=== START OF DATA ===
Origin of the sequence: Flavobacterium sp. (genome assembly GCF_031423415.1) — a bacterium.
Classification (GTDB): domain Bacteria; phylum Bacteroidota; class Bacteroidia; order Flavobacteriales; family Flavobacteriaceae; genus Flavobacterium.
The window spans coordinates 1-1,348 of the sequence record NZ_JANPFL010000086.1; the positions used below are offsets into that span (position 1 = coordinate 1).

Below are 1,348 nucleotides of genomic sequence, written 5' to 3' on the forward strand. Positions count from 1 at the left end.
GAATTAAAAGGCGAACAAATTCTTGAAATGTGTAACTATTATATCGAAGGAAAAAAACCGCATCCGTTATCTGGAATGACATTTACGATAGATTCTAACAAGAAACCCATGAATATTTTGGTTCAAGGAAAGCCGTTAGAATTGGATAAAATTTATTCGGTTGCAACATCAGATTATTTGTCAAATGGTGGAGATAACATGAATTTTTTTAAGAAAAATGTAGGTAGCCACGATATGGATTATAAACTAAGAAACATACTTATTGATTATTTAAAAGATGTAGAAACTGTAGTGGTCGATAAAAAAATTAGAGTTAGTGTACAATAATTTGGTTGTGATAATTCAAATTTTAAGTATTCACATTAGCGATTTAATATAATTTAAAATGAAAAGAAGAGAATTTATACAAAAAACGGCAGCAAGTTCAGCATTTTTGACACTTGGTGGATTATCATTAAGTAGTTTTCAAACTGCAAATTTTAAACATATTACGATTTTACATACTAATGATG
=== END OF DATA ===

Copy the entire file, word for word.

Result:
Origin of the sequence: Flavobacterium sp. (genome assembly GCF_031423415.1) — a bacterium.
Classification (GTDB): domain Bacteria; phylum Bacteroidota; class Bacteroidia; order Flavobacteriales; family Flavobacteriaceae; genus Flavobacterium.
The window spans coordinates 1-1,348 of the sequence record NZ_JANPFL010000086.1; the positions used below are offsets into that span (position 1 = coordinate 1).

Below are 1,348 nucleotides of genomic sequence, written 5' to 3' on the forward strand. Positions count from 1 at the left end.
GAATTAAAAGGCGAACAAATTCTTGAAATGTGTAACTATTATATCGAAGGAAAAAAACCGCATCCGTTATCTGGAATGACATTTACGATAGATTCTAACAAGAAACCCATGAATATTTTGGTTCAAGGAAAGCCGTTAGAATTGGATAAAATTTATTCGGTTGCAACATCAGATTATTTGTCAAATGGTGGAGATAACATGAATTTTTTTAAGAAAAATGTAGGTAGCCACGATATGGATTATAAACTAAGAAACATACTTATTGATTATTTAAAAGATGTAGAAACTGTAGTGGTCGATAAAAAAATTAGAGTTAGTGTACAATAATTTGGTTGTGATAATTCAAATTTTAAGTATTCACATTAGCGATTTAATATAATTTAAAATGAAAAGAAGAGAATTTATACAAAAAACGGCAGCAAGTTCAGCATTTTTGACACTTGGTGGATTATCATTAAGTAGTTTTCAAACTGCAAATTTTAAACATATTACGATTTTACATACTAATGATG